On the frontlines of extinction in the Gulf of California, where the vaquita faces its final days.
Over the last 10 years, the poaching and trafficking of animal products has become the fourth-highest-grossing crime in the world. But because wildlife crime is not bound by national borders and each country has its own rules and ideas, its management and policing has become unwieldy at best.
Australian plant ecologist Brenton Ladd wants to reengineer the notoriously nutrient-poor soils in the Amazon, and, in the process, save the world's trees. But first, he has to convince Peruvian farmers and non-profits—and occasionally, his own research team—that he's not just another gringo with a strange idea.
"This is where we make our living. This is how we live."
By virtue of both income and ethnicity, new Americans have the odds stacked against them when it comes to finding a healthy place to live.
In colonial Virginia, authorities could hang settlers for a crime as small as stealing grapes or killing a neighbor's chicken. The penal code in America's first colony was, in fact, so harsh its governor eventually reduced the number of capital offenses out of fear that settlers would refuse to live there. Since then, the number and severity of crimes punishable by death in the United States have fluctuated; today, the death penalty is still legal in 31 states. Here are some of the critical turning points in the history of capital punishment in America.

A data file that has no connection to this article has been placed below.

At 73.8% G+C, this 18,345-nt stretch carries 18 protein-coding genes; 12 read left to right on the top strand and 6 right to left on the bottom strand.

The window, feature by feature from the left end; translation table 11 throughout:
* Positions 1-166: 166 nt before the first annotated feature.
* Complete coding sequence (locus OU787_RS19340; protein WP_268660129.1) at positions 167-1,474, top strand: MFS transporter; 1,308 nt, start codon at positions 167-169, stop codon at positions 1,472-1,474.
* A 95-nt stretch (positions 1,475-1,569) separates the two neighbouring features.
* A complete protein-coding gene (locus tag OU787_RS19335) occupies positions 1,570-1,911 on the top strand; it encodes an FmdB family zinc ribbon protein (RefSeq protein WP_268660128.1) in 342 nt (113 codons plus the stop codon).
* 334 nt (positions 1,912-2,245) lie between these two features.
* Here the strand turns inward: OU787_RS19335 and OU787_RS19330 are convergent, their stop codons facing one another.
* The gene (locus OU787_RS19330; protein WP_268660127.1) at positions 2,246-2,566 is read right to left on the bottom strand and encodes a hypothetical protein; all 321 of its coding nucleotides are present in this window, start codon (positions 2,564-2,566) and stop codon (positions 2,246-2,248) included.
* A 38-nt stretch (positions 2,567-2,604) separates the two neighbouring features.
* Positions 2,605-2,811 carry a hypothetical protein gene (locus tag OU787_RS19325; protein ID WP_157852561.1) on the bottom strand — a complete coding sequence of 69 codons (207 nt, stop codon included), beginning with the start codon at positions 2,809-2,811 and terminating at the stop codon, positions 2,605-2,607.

Celebrating three poets whose work is as trenchantly political as anything on an op-ed page: a poetry of labor, of representation, of hope.
The movement in Standing Rock was a vision of ourselves, as Native people: imperfect, beautiful, alive in the face of colonialism, and still rising.
The underrepresentation of women in government is not just bad for women; it's bad for democracy.
There is no single storyline to demolition derby. Unlike a football game, there is no ground to take, no points to score. There is only mayhem and survival.
An interview with Harvard University-trained public defense lawyer Bryan Stevenson on racial trauma, segregation, and listening to marginalized voices.